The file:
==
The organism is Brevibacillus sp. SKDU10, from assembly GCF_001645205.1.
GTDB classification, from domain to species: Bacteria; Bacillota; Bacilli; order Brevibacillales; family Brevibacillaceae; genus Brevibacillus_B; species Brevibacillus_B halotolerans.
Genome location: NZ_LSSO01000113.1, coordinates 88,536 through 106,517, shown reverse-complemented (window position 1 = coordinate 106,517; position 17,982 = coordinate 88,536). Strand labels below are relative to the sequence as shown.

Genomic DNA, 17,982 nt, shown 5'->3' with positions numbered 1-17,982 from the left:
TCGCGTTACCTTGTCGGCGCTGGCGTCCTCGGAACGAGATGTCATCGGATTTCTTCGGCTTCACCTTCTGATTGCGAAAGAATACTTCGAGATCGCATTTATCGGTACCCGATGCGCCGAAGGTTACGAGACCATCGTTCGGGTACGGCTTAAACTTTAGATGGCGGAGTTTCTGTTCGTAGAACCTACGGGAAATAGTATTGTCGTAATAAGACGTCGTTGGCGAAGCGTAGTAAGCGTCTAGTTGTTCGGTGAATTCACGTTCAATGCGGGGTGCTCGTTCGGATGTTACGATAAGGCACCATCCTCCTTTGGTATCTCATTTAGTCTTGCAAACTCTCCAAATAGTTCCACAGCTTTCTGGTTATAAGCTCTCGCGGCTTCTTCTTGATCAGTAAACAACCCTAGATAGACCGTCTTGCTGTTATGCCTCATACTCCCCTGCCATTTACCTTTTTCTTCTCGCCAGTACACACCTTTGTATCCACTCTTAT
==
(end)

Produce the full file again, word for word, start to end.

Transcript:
The organism is Brevibacillus sp. SKDU10, from assembly GCF_001645205.1.
GTDB classification, from domain to species: Bacteria; Bacillota; Bacilli; order Brevibacillales; family Brevibacillaceae; genus Brevibacillus_B; species Brevibacillus_B halotolerans.
Genome location: NZ_LSSO01000113.1, coordinates 88,536 through 106,517, shown reverse-complemented (window position 1 = coordinate 106,517; position 17,982 = coordinate 88,536). Strand labels below are relative to the sequence as shown.

Genomic DNA, 17,982 nt, shown 5'->3' with positions numbered 1-17,982 from the left:
TCGCGTTACCTTGTCGGCGCTGGCGTCCTCGGAACGAGATGTCATCGGATTTCTTCGGCTTCACCTTCTGATTGCGAAAGAATACTTCGAGATCGCATTTATCGGTACCCGATGCGCCGAAGGTTACGAGACCATCGTTCGGGTACGGCTTAAACTTTAGATGGCGGAGTTTCTGTTCGTAGAACCTACGGGAAATAGTATTGTCGTAATAAGACGTCGTTGGCGAAGCGTAGTAAGCGTCTAGTTGTTCGGTGAATTCACGTTCAATGCGGGGTGCTCGTTCGGATGTTACGATAAGGCACCATCCTCCTTTGGTATCTCATTTAGTCTTGCAAACTCTCCAAATAGTTCCACAGCTTTCTGGTTATAAGCTCTCGCGGCTTCTTCTTGATCAGTAAACAACCCTAGATAGACCGTCTTGCTGTTATGCCTCATACTCCCCTGCCATTTACCTTTTTCTTCTCGCCAGTACACACCTTTGTATCCACTCTTAT